Tag Archive | "safety recall"

Takata Air Bag Recall Expands to Record 34 Million Vehicles


As part of an agreement with Takata, federal regulators expanded the recall of vehicles equipped with the company’s air bags to 33.8 million in the U.S., making it the largest safety recall in the nation’s history, reports Detroit Free Press.

The move essentially doubles the number of vehicles being recalled to replace potentially lethal air bags made by the Japanese supplier. At least six people have died and more than 100 have been injured from shards of metal from exploding air bags.

Takata, for its part, officially acknowledged the defects for the first time on Tuesday, even though 17 million vehicles with its air bags already have been recalled.

Mark Rosekind, recently appointed administrator of the National Highway Traffic Safety Administration, said no one knows how long it could take to fix the vehicles, but “it could take some years. … We intend to make sure at the end of this process there is a safe airbag in every vehicle.”

The NHTSA recall now involves 11 automakers, including the Detroit Three, most affecting 2002 through 2008 model years. Takata is partly owned by Honda, which has the highest percentage of recalled vehicles. The total number could change as automakers sift through the specs of all of their models to determine which ones contain any of the four defective inflators, which activate the air bags in a collision.

Many consumers will have to drive their vehicles for a long time before the parts are available to fix them, with the industry unable to manufacture replacement bags fast enough. They could also be waiting months for the notification their vehicle is subject to recall because automakers must prioritize vehicles at most risk based on their age and geographic location

The announcement is the second example in as many days of Rosekind cracking down on automakers to address safety on U.S. roads. On Monday, Rosekind announced he has scheduled a hearing in July for Fiat Chrysler Automobiles to explain their slow response in completing repairs in 20 different recalls.

NHTSA has been pushing for Takata to expand its air bag recall. Automakers had recalled about 17 million vehicles, many of them from Honda. The latest move largely makes this a national recall of vehicles from 11 automakers with vehicles that potentially have faulty inflators in the driver or passenger-side air bag.

“Up until now Takata has refused to acknowledge that their airbags are defective, that changes today,” said U.S. Treasury Secretary Anthony Foxx. “Takata has agreed to declare their air bag inflators are defective.”

Takata Chairman Shigehisa Takada, in a statement, said, “We are pleased to have reached this agreement with NHTSA, which presents a clear path forward to advancing safety and restoring the trust of automakers and the driving public.”

The supplier has also agreed to enter into a consent order with NHTSA to supply all related documents and information about the defective airbags and pledged full cooperation going forward.

In return, NHTSA has suspended more than $1 million in accumulated fines — $14,000 per day since February — for not responding to all NHTSA’s inquiries. The agency has not ruled out more fines in the future and there could be further civil penalties.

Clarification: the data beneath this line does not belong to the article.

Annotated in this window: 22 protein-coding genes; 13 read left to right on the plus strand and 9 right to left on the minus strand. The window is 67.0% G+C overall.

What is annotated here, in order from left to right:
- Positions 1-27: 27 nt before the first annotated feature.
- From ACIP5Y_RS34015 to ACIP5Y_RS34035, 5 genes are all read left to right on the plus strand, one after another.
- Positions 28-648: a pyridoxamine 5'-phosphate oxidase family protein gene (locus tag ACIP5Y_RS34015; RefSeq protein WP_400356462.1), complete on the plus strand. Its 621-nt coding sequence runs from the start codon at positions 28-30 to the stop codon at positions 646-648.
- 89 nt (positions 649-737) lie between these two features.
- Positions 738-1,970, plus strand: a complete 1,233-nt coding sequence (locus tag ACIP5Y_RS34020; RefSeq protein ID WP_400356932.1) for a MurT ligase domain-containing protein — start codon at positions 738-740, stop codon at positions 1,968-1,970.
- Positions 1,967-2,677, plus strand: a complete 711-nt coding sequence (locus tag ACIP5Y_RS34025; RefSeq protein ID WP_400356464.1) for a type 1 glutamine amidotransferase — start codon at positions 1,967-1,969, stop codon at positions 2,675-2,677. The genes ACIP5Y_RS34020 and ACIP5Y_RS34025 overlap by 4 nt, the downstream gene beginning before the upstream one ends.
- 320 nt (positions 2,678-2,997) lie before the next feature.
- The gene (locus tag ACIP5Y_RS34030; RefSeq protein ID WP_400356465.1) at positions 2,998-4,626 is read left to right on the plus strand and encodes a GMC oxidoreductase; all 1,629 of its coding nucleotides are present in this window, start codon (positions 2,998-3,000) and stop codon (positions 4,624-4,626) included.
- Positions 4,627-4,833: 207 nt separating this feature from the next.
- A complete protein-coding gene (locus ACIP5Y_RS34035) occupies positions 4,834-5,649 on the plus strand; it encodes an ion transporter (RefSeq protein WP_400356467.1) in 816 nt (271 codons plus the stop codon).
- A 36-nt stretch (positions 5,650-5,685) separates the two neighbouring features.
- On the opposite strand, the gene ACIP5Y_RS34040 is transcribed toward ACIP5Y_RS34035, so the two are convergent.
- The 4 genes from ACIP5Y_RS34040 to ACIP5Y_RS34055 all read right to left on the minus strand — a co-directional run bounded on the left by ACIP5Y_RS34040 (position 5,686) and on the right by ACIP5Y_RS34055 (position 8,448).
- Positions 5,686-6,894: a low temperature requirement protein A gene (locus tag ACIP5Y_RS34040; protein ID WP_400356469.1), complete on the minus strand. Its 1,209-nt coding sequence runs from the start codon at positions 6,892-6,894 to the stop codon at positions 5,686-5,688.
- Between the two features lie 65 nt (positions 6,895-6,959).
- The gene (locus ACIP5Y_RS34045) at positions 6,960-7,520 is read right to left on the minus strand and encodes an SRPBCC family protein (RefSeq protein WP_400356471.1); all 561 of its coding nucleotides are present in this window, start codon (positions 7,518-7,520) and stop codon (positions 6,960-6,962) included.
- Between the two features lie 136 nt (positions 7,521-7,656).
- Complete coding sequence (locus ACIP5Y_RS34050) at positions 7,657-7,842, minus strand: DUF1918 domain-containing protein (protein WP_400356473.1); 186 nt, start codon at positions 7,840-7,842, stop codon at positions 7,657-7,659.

Initially the exploding air bags were considered a problem only in hot and humid climates but the recall has been expanded nationally as Takata and affected automakers continue to try to identify the root cause of the problem so they can fix it.

The recall has also expanded to cover both driver and passenger side air bags in more vehicles and regions.

Automakers with affected vehicles include Honda, Toyota, Ford, BMW, Fiat Chrysler Automobiles, General Motors, Mazda, Mitsubishi, Nissan, Subaru and the newly added Daimler Trucks. The automakers formed a coalition and hired independent engineering firm Orbital ATK to try to find the cause of the exploding air bags. Their investigation is in addition to those being conducted by NHTSA and Takata in an industry-wide effort to find the reason for the defect to make sure it is fixed properly.

NHTSA also is opening its own testing program to focus on ensuring the remedy is completely safe. Rosekind said while the replacement air bags are safer than the ones they replace, he cannot guarantee their long-term safety at this time.

“We are doing our best to keep focused on the investigation,” said former NHTSA Administrator David Kelly who was hired to oversee the investigation by the automakers. Efforts to determine the root cause are still in the early stages of testing, he said.

Safety officials warn consumers to keep checking their vehicle VIN number on the www.safercar.gov website because even some of the vehicles previously fixed – or excluded in the past — could be back on the recall list in the future.

Consumer who receive recall notices should call their dealer immediately.

“Folks shouldn’t have to drive around wondering if their airbag is going to explode in their face or if their car is going to be on another recall list,” said U.S. Sen. Bill Nelson, D-Fla., the top Democrat on the Senate Commerce Committee and a key figure in a congressional probe into the defective airbags. “We’ve seen the recall list double now to 30 million cars. Let’s hope Takata’s admissions today tells us the whole story.”